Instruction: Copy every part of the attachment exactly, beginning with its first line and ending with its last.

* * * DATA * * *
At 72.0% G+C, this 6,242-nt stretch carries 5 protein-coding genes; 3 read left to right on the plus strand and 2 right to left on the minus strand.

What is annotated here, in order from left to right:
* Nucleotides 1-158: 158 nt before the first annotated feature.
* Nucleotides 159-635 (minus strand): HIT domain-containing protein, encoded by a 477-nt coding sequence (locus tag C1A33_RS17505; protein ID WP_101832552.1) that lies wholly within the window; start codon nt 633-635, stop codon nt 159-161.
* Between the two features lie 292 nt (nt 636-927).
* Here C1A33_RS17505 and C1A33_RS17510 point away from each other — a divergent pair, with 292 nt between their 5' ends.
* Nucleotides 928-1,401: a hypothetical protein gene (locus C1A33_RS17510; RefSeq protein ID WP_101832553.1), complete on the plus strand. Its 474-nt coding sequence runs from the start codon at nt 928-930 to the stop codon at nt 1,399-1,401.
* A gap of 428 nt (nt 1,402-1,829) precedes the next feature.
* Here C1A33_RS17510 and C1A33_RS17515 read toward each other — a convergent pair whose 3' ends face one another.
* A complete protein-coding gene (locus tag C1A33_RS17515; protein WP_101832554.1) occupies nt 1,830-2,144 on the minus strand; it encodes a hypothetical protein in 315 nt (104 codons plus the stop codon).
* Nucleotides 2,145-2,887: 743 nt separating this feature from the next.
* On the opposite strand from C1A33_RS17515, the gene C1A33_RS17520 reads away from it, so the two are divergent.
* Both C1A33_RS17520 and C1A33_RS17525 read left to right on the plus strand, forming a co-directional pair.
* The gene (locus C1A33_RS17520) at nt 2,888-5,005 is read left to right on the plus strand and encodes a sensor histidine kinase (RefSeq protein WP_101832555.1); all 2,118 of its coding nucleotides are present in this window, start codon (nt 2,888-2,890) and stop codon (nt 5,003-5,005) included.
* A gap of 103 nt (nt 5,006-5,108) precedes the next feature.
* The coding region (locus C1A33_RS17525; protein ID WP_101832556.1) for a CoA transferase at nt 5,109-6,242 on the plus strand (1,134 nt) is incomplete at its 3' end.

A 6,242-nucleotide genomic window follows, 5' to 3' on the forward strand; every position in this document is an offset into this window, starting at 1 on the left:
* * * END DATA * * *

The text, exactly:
At 72.0% G+C, this 6,242-nt stretch carries 5 protein-coding genes; 3 read left to right on the plus strand and 2 right to left on the minus strand.

What is annotated here, in order from left to right:
* Nucleotides 1-158: 158 nt before the first annotated feature.
* Nucleotides 159-635 (minus strand): HIT domain-containing protein, encoded by a 477-nt coding sequence (locus tag C1A33_RS17505; protein ID WP_101832552.1) that lies wholly within the window; start codon nt 633-635, stop codon nt 159-161.
* Between the two features lie 292 nt (nt 636-927).
* Here C1A33_RS17505 and C1A33_RS17510 point away from each other — a divergent pair, with 292 nt between their 5' ends.
* Nucleotides 928-1,401: a hypothetical protein gene (locus C1A33_RS17510; RefSeq protein ID WP_101832553.1), complete on the plus strand. Its 474-nt coding sequence runs from the start codon at nt 928-930 to the stop codon at nt 1,399-1,401.
* A gap of 428 nt (nt 1,402-1,829) precedes the next feature.
* Here C1A33_RS17510 and C1A33_RS17515 read toward each other — a convergent pair whose 3' ends face one another.
* A complete protein-coding gene (locus tag C1A33_RS17515; protein WP_101832554.1) occupies nt 1,830-2,144 on the minus strand; it encodes a hypothetical protein in 315 nt (104 codons plus the stop codon).
* Nucleotides 2,145-2,887: 743 nt separating this feature from the next.
* On the opposite strand from C1A33_RS17515, the gene C1A33_RS17520 reads away from it, so the two are divergent.
* Both C1A33_RS17520 and C1A33_RS17525 read left to right on the plus strand, forming a co-directional pair.
* The gene (locus C1A33_RS17520) at nt 2,888-5,005 is read left to right on the plus strand and encodes a sensor histidine kinase (RefSeq protein WP_101832555.1); all 2,118 of its coding nucleotides are present in this window, start codon (nt 2,888-2,890) and stop codon (nt 5,003-5,005) included.
* A gap of 103 nt (nt 5,006-5,108) precedes the next feature.
* The coding region (locus C1A33_RS17525; protein ID WP_101832556.1) for a CoA transferase at nt 5,109-6,242 on the plus strand (1,134 nt) is incomplete at its 3' end.

A 6,242-nucleotide genomic window follows, 5' to 3' on the forward strand; every position in this document is an offset into this window, starting at 1 on the left: